I’m Here, Just Can’t Hear.

// September 8th, 2011 // Uncategorized

Riding without sound

The closest I have come to participating in sports without my hearing is to have biked or skied with my headphones in, and the volume too high.  I don’t use music all the time because most often I want to escape the noise of life and disappear into my thoughts or the sounds of nature.  I find that when I do have those headphones in, however, I am limited to a certain degree.  There are no “hi, how ya doin’ ” conversations, there is no hearing faster riders coming up on me, and if on the road it can become dangerous when I can’t hear traffic and especially large trucks coming full speed from behind.  Riding with headphones has shown me how much I rely on my ears socially as well as to add a margin of safety.

My friend, expert mountain biker Travis Colbert, told me a story of a race he competed in that took him up a steep dirt road into a headwind.  Looking back over his shoulder he saw another rider behind him benefiting in the form of a draft.  Further down the trail he noticed that this rider was still there in spite of his multiple comments and shouts to ask this rider to share the work load.  As Travis’s frustration grew he finally heard the words from behind – “I’m Deaf!” turning him from a feeling of frustration to one of forgiveness.  It was as though the other rider had said “I’m here to help, I just can’t hear what you’re asking me to do.”

This morning I had the opportunity to meet this rider (pictured at left) named John Klish, who has been deaf since birth.  John can read lips, sign, and with his rather large hearing aids even hear some, but maybe not all of a conversation.  John and I met to talk about some of the ins and outs of speaking professionally, authoring books, and participating in sports that take us to the top of our respective games.  I have no doubt that John, who will be turning pro soon in Mountain, Road and Cylclocross cycling, will also be successful as a professional triathlete.  While it is inspiring to see his passion, skill, and dedication to sports, I was more impressed with his desire to serve others who also wrestle with the challenges of hearing loss.  Keep an eye on John as he will certainly be a force on the circuit, but also look out for the good that he will be doing and passing on by way of his cycling and fitness camps for others who are deaf and hearing impaired.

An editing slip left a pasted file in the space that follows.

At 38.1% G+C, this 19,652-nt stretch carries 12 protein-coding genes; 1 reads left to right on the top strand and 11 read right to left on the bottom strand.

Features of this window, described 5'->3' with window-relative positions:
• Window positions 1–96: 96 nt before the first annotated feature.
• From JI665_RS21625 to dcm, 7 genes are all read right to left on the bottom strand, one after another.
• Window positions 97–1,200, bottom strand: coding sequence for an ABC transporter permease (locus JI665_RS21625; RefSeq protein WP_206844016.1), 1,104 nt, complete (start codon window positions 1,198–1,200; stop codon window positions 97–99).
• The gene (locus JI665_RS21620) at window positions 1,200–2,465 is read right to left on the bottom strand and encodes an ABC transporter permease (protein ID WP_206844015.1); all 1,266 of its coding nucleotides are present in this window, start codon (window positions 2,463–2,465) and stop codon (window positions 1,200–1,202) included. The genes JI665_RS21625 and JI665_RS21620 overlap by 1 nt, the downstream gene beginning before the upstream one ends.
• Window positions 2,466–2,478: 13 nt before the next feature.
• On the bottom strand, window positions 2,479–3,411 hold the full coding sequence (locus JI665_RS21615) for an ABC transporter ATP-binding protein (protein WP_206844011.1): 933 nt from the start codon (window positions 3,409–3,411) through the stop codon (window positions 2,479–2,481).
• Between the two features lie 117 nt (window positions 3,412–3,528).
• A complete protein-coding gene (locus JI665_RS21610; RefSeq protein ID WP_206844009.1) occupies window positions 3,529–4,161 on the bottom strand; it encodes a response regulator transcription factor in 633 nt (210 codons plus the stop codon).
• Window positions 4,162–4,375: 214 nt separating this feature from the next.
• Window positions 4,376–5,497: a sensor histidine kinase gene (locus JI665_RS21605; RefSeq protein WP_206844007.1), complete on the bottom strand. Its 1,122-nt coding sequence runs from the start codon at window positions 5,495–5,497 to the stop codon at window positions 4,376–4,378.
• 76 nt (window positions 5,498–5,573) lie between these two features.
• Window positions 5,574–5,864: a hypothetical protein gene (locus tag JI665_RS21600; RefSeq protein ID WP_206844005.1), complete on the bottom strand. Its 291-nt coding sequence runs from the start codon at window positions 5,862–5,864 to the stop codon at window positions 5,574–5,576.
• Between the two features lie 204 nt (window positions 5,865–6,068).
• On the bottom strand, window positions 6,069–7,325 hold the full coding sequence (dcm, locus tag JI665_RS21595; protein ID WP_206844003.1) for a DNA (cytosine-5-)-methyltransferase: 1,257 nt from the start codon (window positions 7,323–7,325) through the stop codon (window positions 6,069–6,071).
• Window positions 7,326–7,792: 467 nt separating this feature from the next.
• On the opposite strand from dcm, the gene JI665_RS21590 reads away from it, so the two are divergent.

To be honest I had not given much thought to how life might be, let alone on a bike, for someone who can’t hear.  My meeting today with John opened my ears and mind to others who live quite differently than I do.  I imagine that a life like that might mean that because one can’t hear, that person may be treated as if he or she is not here. I am looking forward to learning more, maybe even some signs.

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